In recent years various studies have revealed what influence the spread of misinformation on social media can have on people’s beliefs. Most famous is the influence misinformation had during the U.S. elections of 2016 and the Brexit referendum. After these events some claimed that a post-truth era has started which refers to the disappearance of shared objective standards for truth. To contribute to the fight against misinformation ICMCIS challenges you to develop misinformation detection algorithms that can automatically classify Tweets (Twitter posts) as related to misinformation or trusted information, focusing on both (self-derived) linguistic and network features that indicate misinformation.

The data challenge is hosted using Kaggle’s InClass competition tool. To participate in this challenge, and find more information about the provided data, you should visit the following website:

By participating in this challenge you are asked to submit a short paper (max. 4 pages) about your findings.  In this paper, you will outline your approach in detail, and the performance scores (i.c. F1, AUC, accuracy, recall, precision) you obtained on the data.

These papers will be published as conference proceedings and participants are invited to present them during the 21st ICMCIS in Amsterdam. See for a Word style template.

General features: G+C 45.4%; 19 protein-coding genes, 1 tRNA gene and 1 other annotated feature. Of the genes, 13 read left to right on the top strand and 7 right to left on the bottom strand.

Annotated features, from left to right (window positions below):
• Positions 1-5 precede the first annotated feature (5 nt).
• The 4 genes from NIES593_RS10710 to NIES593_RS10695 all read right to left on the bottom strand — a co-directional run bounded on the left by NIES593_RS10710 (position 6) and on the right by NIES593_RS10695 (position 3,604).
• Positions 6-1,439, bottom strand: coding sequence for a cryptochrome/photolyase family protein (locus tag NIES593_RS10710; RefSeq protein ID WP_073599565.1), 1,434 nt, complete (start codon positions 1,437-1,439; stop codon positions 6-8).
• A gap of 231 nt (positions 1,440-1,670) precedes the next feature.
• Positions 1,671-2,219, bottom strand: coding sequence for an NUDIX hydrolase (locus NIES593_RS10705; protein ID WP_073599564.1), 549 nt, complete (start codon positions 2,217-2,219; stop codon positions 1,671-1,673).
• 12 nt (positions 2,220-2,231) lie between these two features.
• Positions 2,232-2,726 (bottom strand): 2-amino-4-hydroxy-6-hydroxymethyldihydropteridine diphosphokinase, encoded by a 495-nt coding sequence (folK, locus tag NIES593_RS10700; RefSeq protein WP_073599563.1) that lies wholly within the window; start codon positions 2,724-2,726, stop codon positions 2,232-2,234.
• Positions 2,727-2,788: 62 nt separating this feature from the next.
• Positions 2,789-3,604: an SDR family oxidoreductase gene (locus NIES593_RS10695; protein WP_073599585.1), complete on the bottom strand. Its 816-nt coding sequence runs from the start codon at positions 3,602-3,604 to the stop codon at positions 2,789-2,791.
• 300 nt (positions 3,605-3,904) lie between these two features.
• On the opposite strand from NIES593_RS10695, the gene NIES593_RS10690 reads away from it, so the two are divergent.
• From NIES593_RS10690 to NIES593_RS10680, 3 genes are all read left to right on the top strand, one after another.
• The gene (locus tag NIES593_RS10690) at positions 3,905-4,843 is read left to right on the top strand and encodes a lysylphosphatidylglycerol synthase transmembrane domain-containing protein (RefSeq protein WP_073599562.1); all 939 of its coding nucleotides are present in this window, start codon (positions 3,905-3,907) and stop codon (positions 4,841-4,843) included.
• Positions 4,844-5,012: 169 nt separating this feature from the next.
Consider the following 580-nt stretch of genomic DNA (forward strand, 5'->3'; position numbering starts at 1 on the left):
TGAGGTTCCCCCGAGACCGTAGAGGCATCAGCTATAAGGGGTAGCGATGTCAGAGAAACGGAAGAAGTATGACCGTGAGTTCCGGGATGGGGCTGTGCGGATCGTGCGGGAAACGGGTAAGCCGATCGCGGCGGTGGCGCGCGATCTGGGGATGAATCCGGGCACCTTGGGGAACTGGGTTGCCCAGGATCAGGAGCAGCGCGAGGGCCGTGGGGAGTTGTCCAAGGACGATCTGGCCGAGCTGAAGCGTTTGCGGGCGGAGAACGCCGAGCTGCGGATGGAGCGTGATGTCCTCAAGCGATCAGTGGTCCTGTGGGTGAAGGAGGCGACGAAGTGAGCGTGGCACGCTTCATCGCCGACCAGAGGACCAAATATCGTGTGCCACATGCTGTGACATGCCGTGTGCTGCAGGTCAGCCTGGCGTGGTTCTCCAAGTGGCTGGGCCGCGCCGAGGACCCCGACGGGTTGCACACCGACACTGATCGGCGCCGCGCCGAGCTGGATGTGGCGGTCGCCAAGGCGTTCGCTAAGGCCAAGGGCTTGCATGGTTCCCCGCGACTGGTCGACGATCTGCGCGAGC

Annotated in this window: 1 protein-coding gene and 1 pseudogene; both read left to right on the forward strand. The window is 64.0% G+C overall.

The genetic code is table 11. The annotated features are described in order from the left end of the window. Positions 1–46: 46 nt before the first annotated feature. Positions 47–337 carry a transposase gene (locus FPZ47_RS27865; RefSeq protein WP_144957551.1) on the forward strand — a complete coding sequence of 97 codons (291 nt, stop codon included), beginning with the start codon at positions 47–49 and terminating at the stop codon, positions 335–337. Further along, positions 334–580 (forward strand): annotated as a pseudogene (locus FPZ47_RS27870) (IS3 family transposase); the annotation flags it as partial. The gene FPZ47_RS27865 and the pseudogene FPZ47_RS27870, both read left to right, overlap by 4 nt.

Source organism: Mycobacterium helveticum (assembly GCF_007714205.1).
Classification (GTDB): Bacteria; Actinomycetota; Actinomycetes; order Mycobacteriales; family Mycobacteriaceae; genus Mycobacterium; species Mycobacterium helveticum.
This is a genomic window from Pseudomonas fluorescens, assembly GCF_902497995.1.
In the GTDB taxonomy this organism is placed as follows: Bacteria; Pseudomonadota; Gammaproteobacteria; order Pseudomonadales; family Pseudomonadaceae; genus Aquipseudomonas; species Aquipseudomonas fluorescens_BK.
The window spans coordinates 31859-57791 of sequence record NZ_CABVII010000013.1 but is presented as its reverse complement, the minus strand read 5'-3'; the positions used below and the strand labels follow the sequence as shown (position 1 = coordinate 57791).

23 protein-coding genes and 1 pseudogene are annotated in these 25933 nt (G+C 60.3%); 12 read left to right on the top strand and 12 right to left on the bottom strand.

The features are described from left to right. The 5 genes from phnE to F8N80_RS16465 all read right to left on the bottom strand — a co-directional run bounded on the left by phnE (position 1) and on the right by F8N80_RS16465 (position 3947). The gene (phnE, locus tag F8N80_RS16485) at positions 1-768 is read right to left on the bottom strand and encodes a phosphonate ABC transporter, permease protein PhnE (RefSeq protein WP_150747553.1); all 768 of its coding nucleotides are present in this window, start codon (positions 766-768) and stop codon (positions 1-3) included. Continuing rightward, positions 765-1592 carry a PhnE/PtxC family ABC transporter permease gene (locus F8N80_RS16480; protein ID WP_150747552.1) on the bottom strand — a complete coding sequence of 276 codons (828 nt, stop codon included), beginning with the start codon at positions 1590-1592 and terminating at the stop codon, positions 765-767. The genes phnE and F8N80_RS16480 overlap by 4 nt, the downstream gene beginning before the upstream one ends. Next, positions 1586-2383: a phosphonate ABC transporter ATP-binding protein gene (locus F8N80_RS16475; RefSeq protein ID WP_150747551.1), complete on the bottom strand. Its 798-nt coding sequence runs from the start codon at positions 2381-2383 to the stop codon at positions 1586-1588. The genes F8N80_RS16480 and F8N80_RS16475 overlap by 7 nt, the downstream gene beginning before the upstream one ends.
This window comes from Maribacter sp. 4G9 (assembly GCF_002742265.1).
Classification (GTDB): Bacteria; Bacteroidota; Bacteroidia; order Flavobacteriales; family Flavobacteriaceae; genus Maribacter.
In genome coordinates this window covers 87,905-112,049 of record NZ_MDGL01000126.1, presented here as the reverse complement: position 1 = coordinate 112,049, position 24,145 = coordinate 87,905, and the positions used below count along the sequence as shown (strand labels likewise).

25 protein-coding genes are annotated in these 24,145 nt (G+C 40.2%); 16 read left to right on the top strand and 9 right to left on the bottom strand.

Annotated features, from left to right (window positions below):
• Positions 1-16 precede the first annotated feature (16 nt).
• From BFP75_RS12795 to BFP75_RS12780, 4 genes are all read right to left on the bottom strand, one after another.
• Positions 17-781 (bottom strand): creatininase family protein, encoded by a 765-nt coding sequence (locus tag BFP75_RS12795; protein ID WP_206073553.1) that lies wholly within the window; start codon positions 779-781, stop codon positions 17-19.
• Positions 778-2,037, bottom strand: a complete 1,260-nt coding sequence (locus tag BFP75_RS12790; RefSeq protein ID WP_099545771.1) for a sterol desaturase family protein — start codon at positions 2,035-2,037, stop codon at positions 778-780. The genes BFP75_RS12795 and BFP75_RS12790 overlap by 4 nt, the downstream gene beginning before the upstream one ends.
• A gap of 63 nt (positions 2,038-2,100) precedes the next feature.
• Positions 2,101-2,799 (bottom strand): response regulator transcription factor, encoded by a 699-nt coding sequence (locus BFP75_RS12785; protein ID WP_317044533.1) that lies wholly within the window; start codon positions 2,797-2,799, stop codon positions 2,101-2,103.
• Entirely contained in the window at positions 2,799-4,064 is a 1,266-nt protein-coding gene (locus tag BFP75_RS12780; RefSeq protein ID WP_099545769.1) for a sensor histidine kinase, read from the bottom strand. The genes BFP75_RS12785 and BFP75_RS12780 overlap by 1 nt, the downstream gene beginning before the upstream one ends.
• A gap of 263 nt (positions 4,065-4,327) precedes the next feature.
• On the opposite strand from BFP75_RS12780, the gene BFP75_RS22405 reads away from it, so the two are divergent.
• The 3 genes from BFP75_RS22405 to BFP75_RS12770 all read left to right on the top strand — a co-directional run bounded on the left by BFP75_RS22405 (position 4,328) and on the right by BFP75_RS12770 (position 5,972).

Important to know: Due to privacy constraints of Twitter only the identifiers of Tweets are provided and should be used to extract Twitter data. Since Twitter is actively removing suspicious Tweets/Twitter accounts it may occur that during this challenge some Tweets will become unavailable. To make sure all participant will use the same data a final dataset will be released on February 1st in which all unavailable Tweets are removed. All participants are obligated to do a submission on the final data set to compete in this challenge. More rules and regulations can be found here:

Start challenge: 1 November 2019

Release Final dataset: 1 February 2020

Deadline Kaggle submissions: 8 March 2020

Deadline short paper: 1 April 2020